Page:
Sunday, February 19, 2017

Teaching the Tasks (part 6)

This Tasks Galore Publishing blog entry continues addressing the questions we ask when designing tasks:

•          Does the task address the student’s educational goals?
•          Is the task multi-modal?
•          Does the task incorporate student’s interests and strengths?
•          Is the task created using visual cues that will be meaningful to the individual student?
•          Are pieces of the task organized systematically?
•          Is the task designed so that the student can manage it independently?
•          Has the student mastered the task?

We addressed the first question in the blog entry on July 13, 2016, the second question in the blog entry on August 9, 2016, the third in the entry on September 18, 2016, the fourth in the entry on October 23, 2016 and the fifth on January 15, 2017. This entry will discuss the fifth question: 

We spend time assessing skills and, then, adapting tasks because we want our students to complete assignments independently. They feel proud when they can do something all by themselves. After designing structured tasks, watch your students and see whether they can complete these without help. If not, think about new or prerequisite skills to teach or ways to restructure the task so they can manage both the skills and the task independently.

One of this student’s goals was to learn to measure.

Here, he is to match the measuring cup to the appropriately labeled container, fill the cup with the proper amount, pour into the container, and replace the matching lid. His teacher observed, however, that the step with which he was not yet independent was filling the containers with the correct amount.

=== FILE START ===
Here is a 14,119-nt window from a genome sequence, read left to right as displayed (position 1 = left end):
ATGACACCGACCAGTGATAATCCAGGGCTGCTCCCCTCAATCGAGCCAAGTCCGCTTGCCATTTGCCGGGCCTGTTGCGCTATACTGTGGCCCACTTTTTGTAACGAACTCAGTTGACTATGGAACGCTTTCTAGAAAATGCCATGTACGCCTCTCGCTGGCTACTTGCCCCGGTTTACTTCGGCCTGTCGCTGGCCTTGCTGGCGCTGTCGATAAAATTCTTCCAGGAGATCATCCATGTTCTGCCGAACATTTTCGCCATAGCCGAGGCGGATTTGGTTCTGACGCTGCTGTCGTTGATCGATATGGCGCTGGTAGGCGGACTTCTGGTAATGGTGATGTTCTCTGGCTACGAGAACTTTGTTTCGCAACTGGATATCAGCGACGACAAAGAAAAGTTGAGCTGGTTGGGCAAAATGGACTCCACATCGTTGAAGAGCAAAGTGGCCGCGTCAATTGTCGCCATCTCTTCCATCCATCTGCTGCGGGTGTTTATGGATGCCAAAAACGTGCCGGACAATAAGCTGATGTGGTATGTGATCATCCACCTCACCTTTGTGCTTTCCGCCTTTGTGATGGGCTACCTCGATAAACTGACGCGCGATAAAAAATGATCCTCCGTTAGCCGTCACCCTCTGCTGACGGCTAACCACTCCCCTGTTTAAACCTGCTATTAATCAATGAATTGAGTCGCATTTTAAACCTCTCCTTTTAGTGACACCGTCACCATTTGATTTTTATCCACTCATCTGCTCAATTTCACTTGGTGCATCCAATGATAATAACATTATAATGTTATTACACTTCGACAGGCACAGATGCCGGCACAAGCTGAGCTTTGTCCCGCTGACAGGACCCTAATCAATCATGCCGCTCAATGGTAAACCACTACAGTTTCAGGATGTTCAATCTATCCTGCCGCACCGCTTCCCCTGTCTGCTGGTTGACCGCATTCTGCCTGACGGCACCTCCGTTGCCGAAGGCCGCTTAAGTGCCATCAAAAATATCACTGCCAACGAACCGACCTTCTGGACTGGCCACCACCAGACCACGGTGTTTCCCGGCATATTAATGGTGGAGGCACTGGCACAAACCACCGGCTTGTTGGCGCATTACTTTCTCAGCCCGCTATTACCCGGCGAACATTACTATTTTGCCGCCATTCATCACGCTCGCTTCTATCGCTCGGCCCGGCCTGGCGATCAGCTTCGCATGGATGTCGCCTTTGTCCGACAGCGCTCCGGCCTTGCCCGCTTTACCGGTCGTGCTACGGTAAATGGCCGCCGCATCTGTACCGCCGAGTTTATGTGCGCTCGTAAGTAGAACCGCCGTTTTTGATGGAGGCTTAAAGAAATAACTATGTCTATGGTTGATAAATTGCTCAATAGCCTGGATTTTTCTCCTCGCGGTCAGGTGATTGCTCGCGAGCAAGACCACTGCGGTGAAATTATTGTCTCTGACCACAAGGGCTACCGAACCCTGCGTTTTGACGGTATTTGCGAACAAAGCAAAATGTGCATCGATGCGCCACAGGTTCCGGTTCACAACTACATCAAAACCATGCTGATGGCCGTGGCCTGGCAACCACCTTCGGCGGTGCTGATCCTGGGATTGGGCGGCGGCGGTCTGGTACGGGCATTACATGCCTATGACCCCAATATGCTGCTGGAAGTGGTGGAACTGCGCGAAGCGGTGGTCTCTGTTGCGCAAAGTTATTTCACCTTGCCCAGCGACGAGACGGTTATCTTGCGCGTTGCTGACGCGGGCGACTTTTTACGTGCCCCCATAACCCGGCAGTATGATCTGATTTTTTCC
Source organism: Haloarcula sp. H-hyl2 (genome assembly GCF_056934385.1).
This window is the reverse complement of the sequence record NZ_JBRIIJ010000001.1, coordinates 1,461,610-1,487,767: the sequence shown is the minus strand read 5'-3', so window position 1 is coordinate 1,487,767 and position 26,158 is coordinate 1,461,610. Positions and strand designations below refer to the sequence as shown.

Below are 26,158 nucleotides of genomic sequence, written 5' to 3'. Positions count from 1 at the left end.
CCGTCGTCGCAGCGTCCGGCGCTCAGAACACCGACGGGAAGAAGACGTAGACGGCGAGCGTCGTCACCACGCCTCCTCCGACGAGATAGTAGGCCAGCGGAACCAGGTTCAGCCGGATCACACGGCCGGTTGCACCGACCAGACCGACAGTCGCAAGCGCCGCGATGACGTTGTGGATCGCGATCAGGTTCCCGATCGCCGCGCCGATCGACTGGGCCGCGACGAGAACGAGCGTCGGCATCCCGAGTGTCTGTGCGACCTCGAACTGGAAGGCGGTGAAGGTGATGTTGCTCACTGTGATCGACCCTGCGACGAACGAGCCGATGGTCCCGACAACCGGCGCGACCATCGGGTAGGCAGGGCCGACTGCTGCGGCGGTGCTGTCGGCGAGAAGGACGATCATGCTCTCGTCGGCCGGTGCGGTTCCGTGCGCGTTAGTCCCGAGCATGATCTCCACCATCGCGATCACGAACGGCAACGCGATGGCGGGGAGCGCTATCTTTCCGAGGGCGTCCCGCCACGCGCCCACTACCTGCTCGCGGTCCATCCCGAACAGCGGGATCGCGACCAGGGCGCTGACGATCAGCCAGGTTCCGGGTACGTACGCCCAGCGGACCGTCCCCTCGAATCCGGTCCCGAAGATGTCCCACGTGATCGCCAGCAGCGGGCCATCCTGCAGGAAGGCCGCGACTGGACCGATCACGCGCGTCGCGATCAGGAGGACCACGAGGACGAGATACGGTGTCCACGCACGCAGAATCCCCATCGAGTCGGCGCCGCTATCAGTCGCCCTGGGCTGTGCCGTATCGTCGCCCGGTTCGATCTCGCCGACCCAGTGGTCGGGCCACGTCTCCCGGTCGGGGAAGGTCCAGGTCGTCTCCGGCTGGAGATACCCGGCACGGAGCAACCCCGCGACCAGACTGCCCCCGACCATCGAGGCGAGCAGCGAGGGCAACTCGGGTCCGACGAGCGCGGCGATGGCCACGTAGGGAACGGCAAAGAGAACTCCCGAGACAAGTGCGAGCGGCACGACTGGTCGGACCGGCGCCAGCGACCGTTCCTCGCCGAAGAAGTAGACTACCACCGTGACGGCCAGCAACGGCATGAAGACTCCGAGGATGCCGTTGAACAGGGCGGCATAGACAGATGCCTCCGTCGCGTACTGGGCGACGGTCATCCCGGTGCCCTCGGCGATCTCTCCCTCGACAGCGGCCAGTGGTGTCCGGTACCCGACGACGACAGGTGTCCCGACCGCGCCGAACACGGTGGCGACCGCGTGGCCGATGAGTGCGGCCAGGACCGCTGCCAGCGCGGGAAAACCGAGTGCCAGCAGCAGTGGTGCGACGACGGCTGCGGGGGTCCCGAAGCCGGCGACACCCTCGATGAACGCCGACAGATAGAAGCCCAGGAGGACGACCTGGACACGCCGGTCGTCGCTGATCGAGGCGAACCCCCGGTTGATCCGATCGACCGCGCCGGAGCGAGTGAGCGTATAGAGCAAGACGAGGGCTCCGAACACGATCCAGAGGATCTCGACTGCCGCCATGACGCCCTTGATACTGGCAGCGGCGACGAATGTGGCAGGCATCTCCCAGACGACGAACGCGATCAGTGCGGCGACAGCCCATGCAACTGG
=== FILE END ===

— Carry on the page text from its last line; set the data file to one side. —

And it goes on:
He needed to level the amount in the cup to get the proper measurement. The teacher’s physical assistance and verbal cues were not helping him learn this step. She, therefore, decided to design a task to teach the concept of a level portion in a measuring cup.

In the new task, he looked at pictures of measuring cups and decided whether the amounts were leveled off or rounded. This teaching step helped him return to the measuring job, fill the cup, and level off the amount. His teacher’s taking the time to teach this concept enabled the student to become independent in using measuring cups.

During writing assignments, another student needed continual reminders about putting spaces between his words. His teacher made a spacer out of a tongue depressor with a favorite character sticker attached. The student then independently used this visual tool to monitor his word spacing in writing assignments. Eventually, his teacher realized that he learned the routine of spacing his words and no longer needed this visual cue.

This is a clever task design that allows students to work independently without their teacher’s overseeing the work. After students finish this independent work, their teacher checks whether the spiders they sorted by color fell into the correct cups mounted under each slot.

Continually assessing students’ performance, the teacher notes if any student makes multiple errors. If that is the case, the task is redesigned so, perhaps, only two colors are used or objects are used instead of pictures.

Wednesday, February 1, 2017

February 2017 Task of the Month

This Valentine task is a favorite of ours. It addresses the simple academic goal of halves to wholes but more importantly it helps our students to recognize their classmates and learn their names.

Our students with autism often do not recognize faces of those around them. This can be for many reasons. One reason being that our students may see the details in the world around them but fail to pull these details together to create the whole picture. This inability not only affects their academic world but their social world as well. Failing to see the face as a “whole picture” may also interfere with the student’s ability to read emotions. They may be so focused on one detail of someone’s face that they fail to see that the person is happy, angry, or sad. If I don’t recognize you nor understand your actions, then why should I interact with you?

If we are to build facial recognition and social skills, we may begin with simple tasks like this one. Here the student is presented the task using container organization. The student takes a card from the left, studies the face, finds the matching face from the next container and when assembled places it into the “all done” container. As an added step once this is mastered the teacher may wish to add the students’ names. After mastering this task, a next step may be to pass out the valentines to the friend whose photo is on the card.